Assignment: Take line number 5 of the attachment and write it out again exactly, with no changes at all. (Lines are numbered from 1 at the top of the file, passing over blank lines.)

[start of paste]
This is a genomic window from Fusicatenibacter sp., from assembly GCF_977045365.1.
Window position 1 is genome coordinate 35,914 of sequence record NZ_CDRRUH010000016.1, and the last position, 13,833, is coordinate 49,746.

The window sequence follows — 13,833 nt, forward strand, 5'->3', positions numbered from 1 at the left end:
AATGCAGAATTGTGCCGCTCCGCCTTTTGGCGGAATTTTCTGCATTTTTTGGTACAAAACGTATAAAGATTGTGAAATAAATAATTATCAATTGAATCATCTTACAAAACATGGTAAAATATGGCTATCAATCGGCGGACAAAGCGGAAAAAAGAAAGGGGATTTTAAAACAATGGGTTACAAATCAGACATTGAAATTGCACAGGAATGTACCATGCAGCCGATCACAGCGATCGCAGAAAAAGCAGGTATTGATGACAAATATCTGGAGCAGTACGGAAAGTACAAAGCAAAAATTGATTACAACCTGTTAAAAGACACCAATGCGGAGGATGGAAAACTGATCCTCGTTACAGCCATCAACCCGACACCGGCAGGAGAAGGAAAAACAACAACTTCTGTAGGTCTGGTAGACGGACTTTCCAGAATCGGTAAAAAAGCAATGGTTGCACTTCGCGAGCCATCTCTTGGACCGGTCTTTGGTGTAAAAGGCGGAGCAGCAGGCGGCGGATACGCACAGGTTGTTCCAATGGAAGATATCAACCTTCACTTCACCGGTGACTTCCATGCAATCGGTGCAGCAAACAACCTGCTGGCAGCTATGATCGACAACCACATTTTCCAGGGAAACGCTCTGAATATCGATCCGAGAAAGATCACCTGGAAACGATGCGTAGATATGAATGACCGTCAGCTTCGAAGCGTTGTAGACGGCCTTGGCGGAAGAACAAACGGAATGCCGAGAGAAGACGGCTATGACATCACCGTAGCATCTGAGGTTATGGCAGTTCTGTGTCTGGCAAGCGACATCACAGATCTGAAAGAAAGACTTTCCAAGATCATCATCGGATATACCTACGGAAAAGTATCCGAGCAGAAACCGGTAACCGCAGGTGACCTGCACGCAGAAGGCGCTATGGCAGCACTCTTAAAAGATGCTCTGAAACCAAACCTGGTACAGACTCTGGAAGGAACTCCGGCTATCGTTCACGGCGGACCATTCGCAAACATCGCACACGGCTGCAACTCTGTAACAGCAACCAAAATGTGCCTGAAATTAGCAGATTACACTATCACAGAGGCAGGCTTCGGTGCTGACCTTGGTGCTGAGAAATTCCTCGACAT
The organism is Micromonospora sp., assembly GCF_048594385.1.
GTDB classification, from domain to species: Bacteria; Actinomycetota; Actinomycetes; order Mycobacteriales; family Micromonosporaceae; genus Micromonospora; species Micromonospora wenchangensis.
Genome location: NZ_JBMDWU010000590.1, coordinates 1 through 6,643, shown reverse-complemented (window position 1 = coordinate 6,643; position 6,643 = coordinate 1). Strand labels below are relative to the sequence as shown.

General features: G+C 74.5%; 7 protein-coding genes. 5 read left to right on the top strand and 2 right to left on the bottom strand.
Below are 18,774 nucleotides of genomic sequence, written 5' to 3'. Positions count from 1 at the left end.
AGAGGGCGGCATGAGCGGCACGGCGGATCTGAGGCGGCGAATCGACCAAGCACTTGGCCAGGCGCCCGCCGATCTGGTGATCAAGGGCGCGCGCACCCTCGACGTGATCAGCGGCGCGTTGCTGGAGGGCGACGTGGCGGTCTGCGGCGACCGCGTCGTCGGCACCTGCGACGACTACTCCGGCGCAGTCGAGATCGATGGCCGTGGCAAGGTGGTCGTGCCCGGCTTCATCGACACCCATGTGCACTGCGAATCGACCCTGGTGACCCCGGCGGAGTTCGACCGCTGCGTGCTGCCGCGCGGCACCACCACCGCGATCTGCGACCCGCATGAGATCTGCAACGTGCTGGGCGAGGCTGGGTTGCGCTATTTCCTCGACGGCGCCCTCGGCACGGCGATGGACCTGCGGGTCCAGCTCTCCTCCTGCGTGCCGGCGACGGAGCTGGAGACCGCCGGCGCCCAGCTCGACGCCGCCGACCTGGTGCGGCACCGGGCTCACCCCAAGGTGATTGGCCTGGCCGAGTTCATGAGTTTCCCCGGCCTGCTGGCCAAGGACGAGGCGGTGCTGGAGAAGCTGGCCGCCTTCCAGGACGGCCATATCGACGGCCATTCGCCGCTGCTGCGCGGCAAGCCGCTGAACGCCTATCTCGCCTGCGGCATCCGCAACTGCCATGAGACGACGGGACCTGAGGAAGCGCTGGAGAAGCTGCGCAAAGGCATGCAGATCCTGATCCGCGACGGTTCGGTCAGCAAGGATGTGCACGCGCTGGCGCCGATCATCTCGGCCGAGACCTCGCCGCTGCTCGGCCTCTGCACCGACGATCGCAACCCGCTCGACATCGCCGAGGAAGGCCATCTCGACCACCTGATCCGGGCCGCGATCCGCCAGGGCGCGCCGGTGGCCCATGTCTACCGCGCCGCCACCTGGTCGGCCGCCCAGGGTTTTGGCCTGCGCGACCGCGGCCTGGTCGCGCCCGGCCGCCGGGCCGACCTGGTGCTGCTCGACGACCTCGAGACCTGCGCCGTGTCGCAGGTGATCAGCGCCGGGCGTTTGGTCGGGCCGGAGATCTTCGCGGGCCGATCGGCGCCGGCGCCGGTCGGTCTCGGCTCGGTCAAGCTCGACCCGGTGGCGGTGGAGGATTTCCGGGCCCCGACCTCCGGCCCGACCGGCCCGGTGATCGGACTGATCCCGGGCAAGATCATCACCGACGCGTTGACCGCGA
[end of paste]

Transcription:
The organism is Micromonospora sp., assembly GCF_048594385.1.